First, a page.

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Amidst the Tragedies and Violence that Mark Human History, Peace to All

Keywords: World Day of Peace Message, Pope Francis, Beatitudes of the Politician, Cardinal Nguyên Van Thuán, corruption, contempt, xenophobia

In the 52nd World Day of Peace Message, “Good politics is at the service of peace,” Pope Francis invites us to think very carefully about the mission each of us has –as Christ’s disciples—to bring peace to our families, communities, countries, and continents “in all their diversity and history” (§1). This invitation presents a tall order in a national context that simultaneously applauds and denounces bullying in word and deed. At the time of this writing, the US Government is “shut down” until Congress breaks the stalemate between the President who wishes funding for a Border Wall and an opposing majority in Congress; punctuated with an impulsive bearing, in this second year of Trump’s term the Government has shut down three times (January 2018, February 2018, and December 2018). 

Any bullish tempers I witness around these holy holidays pale in comparison; nevertheless, as I visit with family and friends, when conversations turn to current political events, I find it difficult to be at peace with or to bring peace among those with whom I share a lifetime history. I wonder: How is it that first-, second- and third-generation Americans cannot recognize in those seeking opportunities for a better life in the US today the faces and the dreams of their parents, grandparents, and great-grandparents arriving in late 19th and early 20th centuries? My agitation over impassioned talk of disdain for people who are vulnerable –on account of racial, ethnic, gender, disability, and religious identity—seems unyielding even as I am missioned to broker more than an agreement to disagree, I am missioned with them to bring peace.

To help, Pope Francis reminds us of the “Eight Beatitudes of the Politician,” conceived by Venerable François-Xavier Cardinal Nguyên Van Thuán[1] when he was President of the Pontifical Council for Justice and Peace. Cardinal Thuán pointed to these beatitudes during remarks at a May 6, 2002 meeting of Communion and Liberation (an international movement comprised of and forming members to be co-workers in the Church’s mission), held in Padua, Italy. Along with an announcement about the long anticipated and then forthcoming Compendium of the Social Doctrine of the Church, Thuán used the platform to commend what it means for a liberation movement to work for peace and justice. And, as he considered his audience of a young Christian democratic kind, Thuán turned to the promises of social activism. The success of such work is measured by credibility, the common good, consistence, work for unity, the ability to listen, to not be afraid of the truth, to not be conditioned by the media, and to be committed to Gospel radicalism among other traits as the characteristics –the beatitudes—of responsible political leadership.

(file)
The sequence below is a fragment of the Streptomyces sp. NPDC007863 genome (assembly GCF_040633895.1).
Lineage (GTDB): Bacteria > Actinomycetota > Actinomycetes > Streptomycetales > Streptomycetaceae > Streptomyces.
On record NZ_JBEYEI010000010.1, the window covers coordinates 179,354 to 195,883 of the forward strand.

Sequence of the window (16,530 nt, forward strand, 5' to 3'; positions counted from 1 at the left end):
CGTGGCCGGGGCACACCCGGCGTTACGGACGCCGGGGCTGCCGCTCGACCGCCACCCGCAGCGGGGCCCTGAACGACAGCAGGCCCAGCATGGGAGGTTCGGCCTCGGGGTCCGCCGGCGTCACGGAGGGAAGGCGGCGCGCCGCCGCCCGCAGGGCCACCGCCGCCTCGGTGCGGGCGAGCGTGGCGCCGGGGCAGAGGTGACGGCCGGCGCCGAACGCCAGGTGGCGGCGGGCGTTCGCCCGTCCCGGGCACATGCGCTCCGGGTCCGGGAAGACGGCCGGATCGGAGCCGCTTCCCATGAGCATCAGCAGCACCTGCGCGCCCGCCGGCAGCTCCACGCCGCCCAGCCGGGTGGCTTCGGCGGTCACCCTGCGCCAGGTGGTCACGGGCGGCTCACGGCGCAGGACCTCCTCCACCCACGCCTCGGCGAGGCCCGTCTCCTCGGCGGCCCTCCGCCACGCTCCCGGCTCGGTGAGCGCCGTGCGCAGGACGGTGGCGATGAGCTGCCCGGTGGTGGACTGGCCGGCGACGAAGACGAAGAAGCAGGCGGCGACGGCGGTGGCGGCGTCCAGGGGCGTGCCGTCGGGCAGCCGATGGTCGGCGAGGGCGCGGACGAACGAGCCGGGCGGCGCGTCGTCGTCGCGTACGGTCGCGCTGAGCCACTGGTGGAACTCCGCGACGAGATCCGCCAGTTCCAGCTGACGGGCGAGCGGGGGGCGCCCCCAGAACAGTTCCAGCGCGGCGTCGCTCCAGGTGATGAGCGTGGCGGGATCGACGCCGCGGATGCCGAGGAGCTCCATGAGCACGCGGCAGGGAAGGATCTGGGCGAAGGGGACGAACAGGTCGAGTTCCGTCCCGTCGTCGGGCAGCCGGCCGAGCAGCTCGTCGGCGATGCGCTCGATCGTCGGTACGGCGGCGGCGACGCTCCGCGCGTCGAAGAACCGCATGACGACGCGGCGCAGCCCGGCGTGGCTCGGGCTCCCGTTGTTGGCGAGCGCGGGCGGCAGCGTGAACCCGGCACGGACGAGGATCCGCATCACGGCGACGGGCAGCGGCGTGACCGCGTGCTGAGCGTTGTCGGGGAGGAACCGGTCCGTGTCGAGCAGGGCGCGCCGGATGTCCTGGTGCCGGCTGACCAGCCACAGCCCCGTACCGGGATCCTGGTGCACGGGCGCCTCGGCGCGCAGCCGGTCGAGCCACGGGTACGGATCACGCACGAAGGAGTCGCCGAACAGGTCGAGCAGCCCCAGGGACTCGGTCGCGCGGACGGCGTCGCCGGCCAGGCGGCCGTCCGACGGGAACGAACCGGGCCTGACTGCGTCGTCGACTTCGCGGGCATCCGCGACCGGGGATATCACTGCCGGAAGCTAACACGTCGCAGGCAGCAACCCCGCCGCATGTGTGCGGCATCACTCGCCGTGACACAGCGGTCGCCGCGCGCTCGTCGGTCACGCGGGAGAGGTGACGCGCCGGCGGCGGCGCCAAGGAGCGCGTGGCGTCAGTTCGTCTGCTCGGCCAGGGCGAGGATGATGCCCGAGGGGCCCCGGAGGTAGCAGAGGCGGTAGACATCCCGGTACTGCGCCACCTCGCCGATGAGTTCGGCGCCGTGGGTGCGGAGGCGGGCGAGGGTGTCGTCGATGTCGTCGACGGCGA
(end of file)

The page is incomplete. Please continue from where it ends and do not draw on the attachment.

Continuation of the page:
Although we may not be politicians or aspire to political office, these beatitudes can be useful in our vetting of incumbents and candidates for such service (perhaps the USCCB would consider them as a framework for their next Forming Consciences for Faithful Citizenship).

Pope Francis adds to Thuán’s list the vices to which too many of our elected and appointed leaders succumb “whether due to personal incompetence or to flaws in the system and its institutions” (§4). He challenges each of us to say “no” to structural and institutionalized corruption, “no” to the violence that xenophobia incites, and “no” to contempt toward our common home. I read into Pope Francis’ remarks a series of grievous indictments against the current US administration and occupant of the White House, especially amidst readily avoidable tragedy and violence: disgrace (two children dead in US Customs and Border Patrol custody), denial of rights (contravening the 1948 UN Universal Declaration of Human Rights), and the justification of power by force (government shut-down).

Not a day goes by without my thinking what a strange place these United States has become. I wonder how might I reconcile the national pulse that reverberates over the twitterverse and beyond with the mission to bring peace to this house –of mine, of extended family, of neighbors, nation, and Church. I suspect that you, my sisters and brothers across the globe, wonder too about how to bring peace and reconciliation to your house.

 Still, while I hope in the promise of “the land of the free and home of the brave,” I trust in the promise of peace that only the Lord gives (cf John 14:27). Along with many, I may be a fool for holding onto a hope that the promises made to us will be fulfilled. But I am not so foolish as to be uncritical of the US or any other political system. Perhaps blissfully, I cling to theological hope and the fool’s pursuit of an arduous “superintelligible” good. As Aquinas instructs, “the object of hope [eternal happiness] is a future good, difficult but possible to attain” ( … “by the assistance of God” (

Let us join our voices with Pope Francis, ground our work in mutual responsibility, serve the common good with charity and hope to thereby greet the New Year: “Peace be to this house!”




[1] Born in 1928 and ordained in 1953, Cardinal Thuán was a political prisoner in North Vietnam for 13 years (1975-88). He was exiled from his homeland during a 1991 visit to Rome. In 1994 Pope St. John Paul II named him Vice President and, in 1998, President of the Pontifical Council for Justice and Peace; he was elevated to Cardinal in 2001; he died 16 September 2002.